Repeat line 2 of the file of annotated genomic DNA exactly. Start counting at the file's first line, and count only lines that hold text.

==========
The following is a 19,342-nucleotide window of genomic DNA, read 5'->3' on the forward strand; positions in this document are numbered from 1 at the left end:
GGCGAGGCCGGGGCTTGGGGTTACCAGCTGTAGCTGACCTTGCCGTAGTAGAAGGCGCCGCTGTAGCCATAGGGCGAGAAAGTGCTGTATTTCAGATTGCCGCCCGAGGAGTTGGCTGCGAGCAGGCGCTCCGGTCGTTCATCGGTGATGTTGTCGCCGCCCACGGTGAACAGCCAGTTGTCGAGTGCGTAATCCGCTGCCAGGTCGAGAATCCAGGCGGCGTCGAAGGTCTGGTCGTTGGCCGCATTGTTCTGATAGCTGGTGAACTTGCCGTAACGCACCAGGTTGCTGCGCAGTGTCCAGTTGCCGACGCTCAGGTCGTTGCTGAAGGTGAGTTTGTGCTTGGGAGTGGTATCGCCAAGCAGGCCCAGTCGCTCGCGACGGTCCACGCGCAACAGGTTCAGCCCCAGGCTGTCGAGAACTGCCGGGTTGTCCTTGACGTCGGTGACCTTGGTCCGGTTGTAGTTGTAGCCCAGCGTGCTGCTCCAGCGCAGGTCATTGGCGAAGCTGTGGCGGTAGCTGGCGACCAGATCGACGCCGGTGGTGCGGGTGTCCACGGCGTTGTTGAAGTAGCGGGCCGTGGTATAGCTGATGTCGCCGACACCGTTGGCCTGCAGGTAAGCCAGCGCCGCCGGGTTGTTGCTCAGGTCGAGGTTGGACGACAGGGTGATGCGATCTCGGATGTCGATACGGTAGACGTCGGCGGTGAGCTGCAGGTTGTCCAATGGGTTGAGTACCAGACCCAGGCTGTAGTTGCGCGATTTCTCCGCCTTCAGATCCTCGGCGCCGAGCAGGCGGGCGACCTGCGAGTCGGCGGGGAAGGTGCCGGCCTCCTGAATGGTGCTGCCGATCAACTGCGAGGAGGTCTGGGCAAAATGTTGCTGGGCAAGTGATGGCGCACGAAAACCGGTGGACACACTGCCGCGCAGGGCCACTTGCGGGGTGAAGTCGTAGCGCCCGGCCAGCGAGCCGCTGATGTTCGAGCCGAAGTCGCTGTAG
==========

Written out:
GGCGAGGCCGGGGCTTGGGGTTACCAGCTGTAGCTGACCTTGCCGTAGTAGAAGGCGCCGCTGTAGCCATAGGGCGAGAAAGTGCTGTATTTCAGATTGCCGCCCGAGGAGTTGGCTGCGAGCAGGCGCTCCGGTCGTTCATCGGTGATGTTGTCGCCGCCCACGGTGAACAGCCAGTTGTCGAGTGCGTAATCCGCTGCCAGGTCGAGAATCCAGGCGGCGTCGAAGGTCTGGTCGTTGGCCGCATTGTTCTGATAGCTGGTGAACTTGCCGTAACGCACCAGGTTGCTGCGCAGTGTCCAGTTGCCGACGCTCAGGTCGTTGCTGAAGGTGAGTTTGTGCTTGGGAGTGGTATCGCCAAGCAGGCCCAGTCGCTCGCGACGGTCCACGCGCAACAGGTTCAGCCCCAGGCTGTCGAGAACTGCCGGGTTGTCCTTGACGTCGGTGACCTTGGTCCGGTTGTAGTTGTAGCCCAGCGTGCTGCTCCAGCGCAGGTCATTGGCGAAGCTGTGGCGGTAGCTGGCGACCAGATCGACGCCGGTGGTGCGGGTGTCCACGGCGTTGTTGAAGTAGCGGGCCGTGGTATAGCTGATGTCGCCGACACCGTTGGCCTGCAGGTAAGCCAGCGCCGCCGGGTTGTTGCTCAGGTCGAGGTTGGACGACAGGGTGATGCGATCTCGGATGTCGATACGGTAGACGTCGGCGGTGAGCTGCAGGTTGTCCAATGGGTTGAGTACCAGACCCAGGCTGTAGTTGCGCGATTTCTCCGCCTTCAGATCCTCGGCGCCGAGCAGGCGGGCGACCTGCGAGTCGGCGGGGAAGGTGCCGGCCTCCTGAATGGTGCTGCCGATCAACTGCGAGGAGGTCTGGGCAAAATGTTGCTGGGCAAGTGATGGCGCACGAAAACCGGTGGACACACTGCCGCGCAGGGCCACTTGCGGGGTGAAGTCGTAGCGCCCGGCCAGCGAGCCGCTGATGTTCGAGCCGAAGTCGCTGTAG